Hello, dear reader. My name is Bryanna Brennan, and I’m the heroine of Cheyenne Sunrise. Janalyn Voigt normally blogs here, but she’s exhausted after putting the final polish on the western historical romance novel in which I live. I’ve been waiting to meet you, so it made sense to step in. Being from the mid-eighteen-hundreds, I know nothing about blogging, but I believe in supporting authors, especially the one who created me.
It might interest you to know that as a child of nine I came in 1848 to America from Ireland to escape the Great Famine. I remember how the ship we sailed on creaked and pitched when storms blew. It wasn’t fair that I suffered more seasickness than my brothers. Liam, the youngest at four, clung to Mam. The middle brother, Rob, latched onto Da. Con, the oldest, was more adventurous. He befriended a crew member, or at least he pestered one. Afterwards he chattered on about America, filled to the brim with the sights we would see and the food we’d eat.
None of Con’s enthusiastic imaginings included being packed into a rickety tenement where we had to stave off rats. (I still shudder when I think of their beady eyes.) My brother’s plans didn’t include stuffing rags into gaps in the wall to stop the winter wind. Nor did he consider that the land of opportunity might offer fewer jobs than men to fill them.
The result? Those who had fled the Hunger might as easily starve in the slums of Manhattan. Theft broke out. Women fell into prostitution. Gangs formed. Murders followed. Small wonder that I wanted desperately to escape. When I grew into womanhood, I managed it.
Marriage to Ian should have been a dream come true, but it turned into a nightmare. Our union was about opportunity not love, but that wasn’t uncommon before the notion of marrying for love took hold. I jumped at the chance of a completely different life without realizing what Ian would want in return. He soon made it clear that I had become his slave and must dedicate myself to his needs without having any of my own. If he imagined my failure at this, I would suffer. He lashed out with words at first, then by pulling my hair. Finally, he brought his fists into play. My pregnancy didn’t stop his abuse, and I wound up losing the baby. When I shrank from his advances as a result, he threatened to kill me with his rifle pointed at me. Fortunately, drunkenness ruined his aim. I fled that night and sought shelter from a preacher and his wife, determined never to return.
The next day I learned that Ian had shot himself, whether intentionally or by accident no one could say. He had left gambling debts, as it turned out. I sold everything to pay them, including the dresses Ian had bought me. I needed only my black widow’s weeds for a job in service, anyway. The preacher and his wife helped me find employment, and I boarded a train to Boston.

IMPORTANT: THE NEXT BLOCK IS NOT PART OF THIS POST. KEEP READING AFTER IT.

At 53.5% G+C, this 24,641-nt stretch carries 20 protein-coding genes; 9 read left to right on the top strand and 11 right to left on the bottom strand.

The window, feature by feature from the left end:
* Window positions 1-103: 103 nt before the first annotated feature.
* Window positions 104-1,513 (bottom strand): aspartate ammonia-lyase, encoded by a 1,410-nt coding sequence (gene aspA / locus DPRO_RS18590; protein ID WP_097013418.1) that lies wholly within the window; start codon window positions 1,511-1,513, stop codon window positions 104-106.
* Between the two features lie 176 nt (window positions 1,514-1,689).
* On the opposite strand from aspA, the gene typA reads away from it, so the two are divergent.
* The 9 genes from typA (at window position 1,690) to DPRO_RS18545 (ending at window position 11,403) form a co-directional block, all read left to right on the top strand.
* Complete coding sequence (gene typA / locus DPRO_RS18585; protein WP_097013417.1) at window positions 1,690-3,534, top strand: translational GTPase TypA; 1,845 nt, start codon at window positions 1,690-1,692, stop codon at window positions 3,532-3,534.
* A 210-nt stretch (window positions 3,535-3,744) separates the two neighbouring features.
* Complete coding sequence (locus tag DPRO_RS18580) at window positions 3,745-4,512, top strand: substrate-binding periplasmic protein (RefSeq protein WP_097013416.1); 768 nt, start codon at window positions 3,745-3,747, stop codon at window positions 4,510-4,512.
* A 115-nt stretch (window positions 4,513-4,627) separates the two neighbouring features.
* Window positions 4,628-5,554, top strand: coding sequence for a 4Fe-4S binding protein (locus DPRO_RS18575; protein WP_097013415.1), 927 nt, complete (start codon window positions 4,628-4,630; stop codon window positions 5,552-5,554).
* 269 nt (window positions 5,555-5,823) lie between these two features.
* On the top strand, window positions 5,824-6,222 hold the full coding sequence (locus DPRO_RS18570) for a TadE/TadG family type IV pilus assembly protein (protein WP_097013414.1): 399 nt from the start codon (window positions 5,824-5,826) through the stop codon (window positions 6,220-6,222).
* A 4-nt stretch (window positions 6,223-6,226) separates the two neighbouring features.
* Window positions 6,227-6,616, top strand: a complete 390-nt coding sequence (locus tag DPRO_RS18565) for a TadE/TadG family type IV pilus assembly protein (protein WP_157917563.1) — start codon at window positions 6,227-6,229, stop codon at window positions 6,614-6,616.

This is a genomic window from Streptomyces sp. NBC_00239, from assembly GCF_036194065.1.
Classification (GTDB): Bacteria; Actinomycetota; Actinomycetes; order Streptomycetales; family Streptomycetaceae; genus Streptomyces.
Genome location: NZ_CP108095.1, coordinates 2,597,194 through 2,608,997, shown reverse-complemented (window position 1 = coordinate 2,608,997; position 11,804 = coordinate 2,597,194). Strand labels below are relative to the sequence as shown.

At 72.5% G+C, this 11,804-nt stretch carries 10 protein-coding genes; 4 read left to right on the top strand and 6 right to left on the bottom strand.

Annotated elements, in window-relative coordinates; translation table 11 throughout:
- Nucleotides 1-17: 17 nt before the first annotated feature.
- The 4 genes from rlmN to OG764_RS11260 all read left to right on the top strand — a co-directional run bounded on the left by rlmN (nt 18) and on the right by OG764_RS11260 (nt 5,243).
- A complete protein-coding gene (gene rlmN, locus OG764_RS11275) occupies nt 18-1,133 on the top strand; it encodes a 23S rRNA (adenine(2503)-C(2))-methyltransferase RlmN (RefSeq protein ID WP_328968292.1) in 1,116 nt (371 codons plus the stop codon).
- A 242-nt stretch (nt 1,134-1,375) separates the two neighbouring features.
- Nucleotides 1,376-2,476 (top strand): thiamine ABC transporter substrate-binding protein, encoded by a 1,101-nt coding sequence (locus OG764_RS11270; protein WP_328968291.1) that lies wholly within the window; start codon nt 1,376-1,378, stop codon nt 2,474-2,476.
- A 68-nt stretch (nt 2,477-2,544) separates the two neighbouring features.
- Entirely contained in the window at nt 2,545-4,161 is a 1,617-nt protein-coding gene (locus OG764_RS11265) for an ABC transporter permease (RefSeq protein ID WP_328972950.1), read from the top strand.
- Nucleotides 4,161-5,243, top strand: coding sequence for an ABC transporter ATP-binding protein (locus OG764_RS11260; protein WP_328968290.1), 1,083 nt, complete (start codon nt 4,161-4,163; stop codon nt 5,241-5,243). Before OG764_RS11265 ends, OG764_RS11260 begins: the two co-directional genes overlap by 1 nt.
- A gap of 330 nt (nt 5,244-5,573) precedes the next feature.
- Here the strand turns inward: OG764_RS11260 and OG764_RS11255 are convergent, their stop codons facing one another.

Working in the household of a society matron sustained me for several years, but then the disaster changed everything. Janalyn would object to my revealing what happens in the opening scene of Cheyenne Sunrise, so I’d better leave it there.
Have you noticed how what seems the end of everything can turn into something better? I learn that during my journey through the pages of Cheyenne Sunrise. You’re welcome to travel alongside me.
Cheyenne Sunrise (Montana Gold 2)
half-Cheyenne trail guide determined to protect her?
Hills of Nevermore (Montana Gold 1)
Can a young widow hide her secret shame from the Irish circuit preacher bent on helping her survive?
In an Idaho Territory boom town, America Liberty Reed overhears circuit preacher Shane Hayes try to persuade a hotel owner to close his saloon on Sunday. Shane lands face-down in the mud for his trouble, and there’s talk of shooting him. America intervenes and finds herself in an unexpectedly personal conversation with the blue-eyed preacher.
Certain she has angered God in the past, she shies away from Shane.
Addie Martin, another widow, invites America to help in her cook tent in Virginia City, the new mining town. Even with Addie’s teenage son helping with America’s baby, life is hard. Shane urges America to depart for a more civilized location. Neither Shane’s persuasions nor road agents, murder, sickness, or vigilante violence can sway America. Loyalty and ambition hold her fast until dire circumstances force her to confront everything she believes about herself, Shane, and God.
About Janalyn Voigt
My father instilled a love of literature in me at an early age by reading chapters from “The Wizard of Oz,” “Robinson Crusoe” and other classics. When I grew older, and he stopped reading bedtime stories, I put myself to sleep with tales I “wrote” in my head. My sixth-grade teacher noticed my storytelling ability and influenced me to become a writer.
I’m what is known as a multi-genre author, but I like to think of myself as a storyteller. The same elements appear in all my novels in proportions dictated by their genre: romance, mystery, adventure, history, and whimsy.